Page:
Now that I am gone, living in New York City feels like a fever dream. I made my decision to leave Arizona with a coin toss, when my previous school shuttered its art program as I was deciding who I wanted to be.
Once I was there, I struggled to find my place and voice in an art institution in which it seemed no one shared my formative experiences – how it felt to breathe in the expansive air after a summer monsoon or the scent of the Ponderosa Pine. I tried to imagine the city as its own ecosystem, the skyline as its canyon rim. The humidity was so full on summer evenings, heavy during the day. It was lonely. I could feel the bones of the apartment most days. I knew every person’s footsteps by the way they echoed against the ceiling of my room and traced themselves down the hallway. I didn’t see a sunset for an entire year. It just got dark.
On a whim, I started taking silversmithing classes. I shaped cicada wings in silver, curved metal twigs and branches around my hands. I loved how tactile it was, the intimacy of it.
I felt full in a way I hadn’t since leaving Arizona. Everything I made was some reflection of my home in the desert, peeking through a window behind me. Attention to details expands into attention to moments. All of a sudden, I noticed sunsets all the time - lilac and cool yellow reflecting in all the east-facing windows, soft light splintering across a city that never quiets. Jewelry can reveal a new way of seeing, a new relationship with an object.
The work I make in the studio is born from my experiences in the Southwest, and from the act of missing it. I often thought about the subtle lines, curves, colors, and textures of the highlands of Arizona. Whenever I returned home I spent long days gathering and collecting natural objects: stones, bones, snake skins and branches; and observing how the objects overlap and coexist to define this place. These things, in turn, helped form my sense of self.
I use a combination of traditional forming techniques and direct burnout casting, burning away the object as it sits in fine plaster, and filling its vacancy with precious metal: a perfect replica. A tiny monument for the small details of the desert. I let the objects lead the designs. It was so easy to become overwhelmed by the fear and grief of uncertainty. But in the studio, while creating, lives the possibility of presence.
The pandemic pushed me out of the city before I was ready. I took my cat, my senior thesis jewelry collection, a few dresses and fled to my childhood home. There was a moment, right before I stepped onto a plane, where the jet bridge didn’t quite touch the aircraft. That last full breath of a specific place. I tried to balance all my bags, my cat fussing in his carrier. It’s important to love where we are going, but also to honor where we were, what we lost. I forgot to take my last breath of New York City.
There’s something about a place with so much sky, so much life hidden by an orange landscape. It makes you raw, easier to crack open. In the quiet, there is space to hear your voice. Making jewelry explores the extension of myself in its context, allowing me to speak into that space. I am constantly working to understand my relationship with my home landscape through the intimacy of making. Making jewelry explores the extension of myself in its context, allowing me to speak into that space. Making work about my home, while I grew to know a new one, deepened my love for both places. It is a tender and firm sort of love.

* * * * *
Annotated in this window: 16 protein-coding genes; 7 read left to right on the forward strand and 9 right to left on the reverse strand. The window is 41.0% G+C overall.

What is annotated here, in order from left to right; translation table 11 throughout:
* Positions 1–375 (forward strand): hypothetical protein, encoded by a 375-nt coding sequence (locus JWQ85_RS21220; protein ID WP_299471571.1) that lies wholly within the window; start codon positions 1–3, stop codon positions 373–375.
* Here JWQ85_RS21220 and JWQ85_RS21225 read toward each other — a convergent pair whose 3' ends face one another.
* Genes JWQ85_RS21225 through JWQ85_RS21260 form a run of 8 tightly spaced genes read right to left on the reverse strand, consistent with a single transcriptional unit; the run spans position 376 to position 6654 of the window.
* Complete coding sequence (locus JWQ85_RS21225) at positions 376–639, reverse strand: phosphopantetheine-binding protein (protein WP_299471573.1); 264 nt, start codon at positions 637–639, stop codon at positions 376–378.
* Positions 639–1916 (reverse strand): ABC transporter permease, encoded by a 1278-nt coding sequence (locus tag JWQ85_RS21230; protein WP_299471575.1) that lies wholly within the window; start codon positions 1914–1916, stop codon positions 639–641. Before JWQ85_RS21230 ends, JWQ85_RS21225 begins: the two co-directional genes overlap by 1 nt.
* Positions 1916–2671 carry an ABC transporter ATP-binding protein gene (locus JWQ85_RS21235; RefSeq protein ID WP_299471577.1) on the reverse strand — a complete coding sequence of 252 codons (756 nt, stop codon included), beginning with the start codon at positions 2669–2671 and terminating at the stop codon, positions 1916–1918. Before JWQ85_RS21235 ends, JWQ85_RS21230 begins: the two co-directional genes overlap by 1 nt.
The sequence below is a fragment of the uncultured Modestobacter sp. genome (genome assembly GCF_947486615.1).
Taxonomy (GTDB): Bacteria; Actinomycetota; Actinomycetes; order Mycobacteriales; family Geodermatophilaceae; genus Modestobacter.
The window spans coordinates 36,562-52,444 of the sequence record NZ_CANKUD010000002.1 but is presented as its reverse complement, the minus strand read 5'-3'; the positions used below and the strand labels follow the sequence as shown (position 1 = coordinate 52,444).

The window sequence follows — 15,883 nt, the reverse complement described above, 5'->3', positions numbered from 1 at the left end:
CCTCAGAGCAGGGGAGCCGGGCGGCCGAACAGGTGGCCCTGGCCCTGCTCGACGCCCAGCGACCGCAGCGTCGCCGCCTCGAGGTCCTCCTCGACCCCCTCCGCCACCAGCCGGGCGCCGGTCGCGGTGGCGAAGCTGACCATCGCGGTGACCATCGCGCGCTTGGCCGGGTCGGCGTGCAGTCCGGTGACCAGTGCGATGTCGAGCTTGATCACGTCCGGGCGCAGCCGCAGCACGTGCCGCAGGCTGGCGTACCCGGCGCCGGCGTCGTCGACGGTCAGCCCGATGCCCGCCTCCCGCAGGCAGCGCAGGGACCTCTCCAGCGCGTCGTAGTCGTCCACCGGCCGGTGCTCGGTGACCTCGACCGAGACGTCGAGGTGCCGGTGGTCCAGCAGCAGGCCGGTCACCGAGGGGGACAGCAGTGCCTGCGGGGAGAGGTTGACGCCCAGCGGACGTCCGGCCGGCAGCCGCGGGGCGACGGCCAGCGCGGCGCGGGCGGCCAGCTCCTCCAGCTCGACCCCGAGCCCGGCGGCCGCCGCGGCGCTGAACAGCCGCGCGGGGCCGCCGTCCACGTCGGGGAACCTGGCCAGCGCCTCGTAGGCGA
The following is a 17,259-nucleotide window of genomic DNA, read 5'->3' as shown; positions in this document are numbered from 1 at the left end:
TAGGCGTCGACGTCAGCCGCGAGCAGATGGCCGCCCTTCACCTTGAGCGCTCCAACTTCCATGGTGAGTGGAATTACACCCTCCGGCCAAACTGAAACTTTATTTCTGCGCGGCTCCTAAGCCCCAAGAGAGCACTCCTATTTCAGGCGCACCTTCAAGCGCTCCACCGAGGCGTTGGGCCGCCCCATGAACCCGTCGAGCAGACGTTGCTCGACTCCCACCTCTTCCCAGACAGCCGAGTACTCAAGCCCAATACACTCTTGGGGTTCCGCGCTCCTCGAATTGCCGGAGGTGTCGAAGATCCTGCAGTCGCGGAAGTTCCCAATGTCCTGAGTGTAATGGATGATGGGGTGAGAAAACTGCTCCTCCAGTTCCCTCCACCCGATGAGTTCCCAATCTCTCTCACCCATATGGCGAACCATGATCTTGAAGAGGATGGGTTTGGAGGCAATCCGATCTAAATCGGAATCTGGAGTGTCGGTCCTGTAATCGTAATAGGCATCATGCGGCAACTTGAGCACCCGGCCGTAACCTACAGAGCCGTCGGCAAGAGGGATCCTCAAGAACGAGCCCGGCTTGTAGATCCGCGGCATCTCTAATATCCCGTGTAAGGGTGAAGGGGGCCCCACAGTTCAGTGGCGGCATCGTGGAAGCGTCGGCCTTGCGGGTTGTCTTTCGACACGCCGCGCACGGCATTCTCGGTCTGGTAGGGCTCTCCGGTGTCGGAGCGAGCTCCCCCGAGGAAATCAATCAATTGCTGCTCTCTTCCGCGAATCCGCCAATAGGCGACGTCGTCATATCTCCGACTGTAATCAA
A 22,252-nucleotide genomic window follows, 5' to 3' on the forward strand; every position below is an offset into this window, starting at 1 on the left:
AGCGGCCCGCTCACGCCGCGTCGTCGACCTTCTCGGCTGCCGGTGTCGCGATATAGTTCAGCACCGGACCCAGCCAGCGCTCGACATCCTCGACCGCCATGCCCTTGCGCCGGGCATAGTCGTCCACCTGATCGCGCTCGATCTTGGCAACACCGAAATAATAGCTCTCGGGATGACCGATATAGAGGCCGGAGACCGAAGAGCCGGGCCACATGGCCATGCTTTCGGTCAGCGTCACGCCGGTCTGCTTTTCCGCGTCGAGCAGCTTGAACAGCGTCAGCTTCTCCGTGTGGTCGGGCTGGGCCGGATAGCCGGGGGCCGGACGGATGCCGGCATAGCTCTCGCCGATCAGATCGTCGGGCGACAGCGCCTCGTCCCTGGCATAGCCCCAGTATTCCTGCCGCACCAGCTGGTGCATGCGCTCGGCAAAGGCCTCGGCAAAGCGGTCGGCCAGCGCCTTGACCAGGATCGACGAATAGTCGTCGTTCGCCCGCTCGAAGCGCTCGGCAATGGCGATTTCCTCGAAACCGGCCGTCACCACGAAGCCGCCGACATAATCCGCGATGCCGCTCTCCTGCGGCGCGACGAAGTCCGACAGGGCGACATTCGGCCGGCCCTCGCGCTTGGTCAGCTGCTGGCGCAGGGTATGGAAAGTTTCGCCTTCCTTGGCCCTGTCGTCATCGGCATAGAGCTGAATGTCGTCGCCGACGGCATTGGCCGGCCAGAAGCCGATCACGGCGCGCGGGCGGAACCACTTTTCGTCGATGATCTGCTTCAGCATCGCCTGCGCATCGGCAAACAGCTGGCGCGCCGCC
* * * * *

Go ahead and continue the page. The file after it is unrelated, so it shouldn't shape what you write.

Leaving the city was unceremonious. I did not get to say goodbye. New York did not blink when I left. My friend packed up all my tools and studio supplies, wearing a facemask on our now-abandoned campus. All my projects that were unfinished and sitting on my workbench were stuffed into boxes without me there. I do not know who I will be when I see them again.
But leaving also gave me a gift. In Arizona, I’ve slowly assembled my studio. I make myself go on a walk every day. I collect stones and sticks and small bones. I cry. I ask: is my breath happy here? I sit in the wilderness and sketch, marking the deep cuts of bark in graphite, then pen. I remember how my heartbeat slows in the presence of Manzanita. The tightness in my chest that I always felt walking through the city streets has loosened. After two months, I began making again.
Art cannot heal the sick, or feed the hungry, or bring back the dead. But art has capacity for empathy, for intimacy. Art can help us understand and it can help us connect. It feels as if the world is on pause. There is a vacancy in the space everything else has been holding. And now, it might bridge the social distances between us. Long studio days are not romantic. Making is hard, like stitching a wound. I’ve cried over melted solder seams more times than I can count. But creating is also innate and necessary, it offers possibility.
I still grieve leaving New York. I grieve the state of the world. It is a privilege over and over again to be able to dedicate so much of my time to making. From our beleaguered earth, I see an invitation for creativity that can help pull the world through its aching growing pains. On my workbench, there is a pile of stones, and sticks, and small bones that I have been waiting on. I’m going to listen to where they tell me to go.
Kestrel Fleischner is an art jeweler and writer who takes inspiration from the small details, colors, and textures of the Southwestern topography she grew up in. Her work stems from her personal sense of place and belonging that she has developed through desert botanicals. Kestrel transplanted herself from Arizona to New York City in 2017, completing a BFA in Jewelry Design at Pratt Institute in 2020. She currently splits her time between the two places, where she continues to silversmith, write, and explore.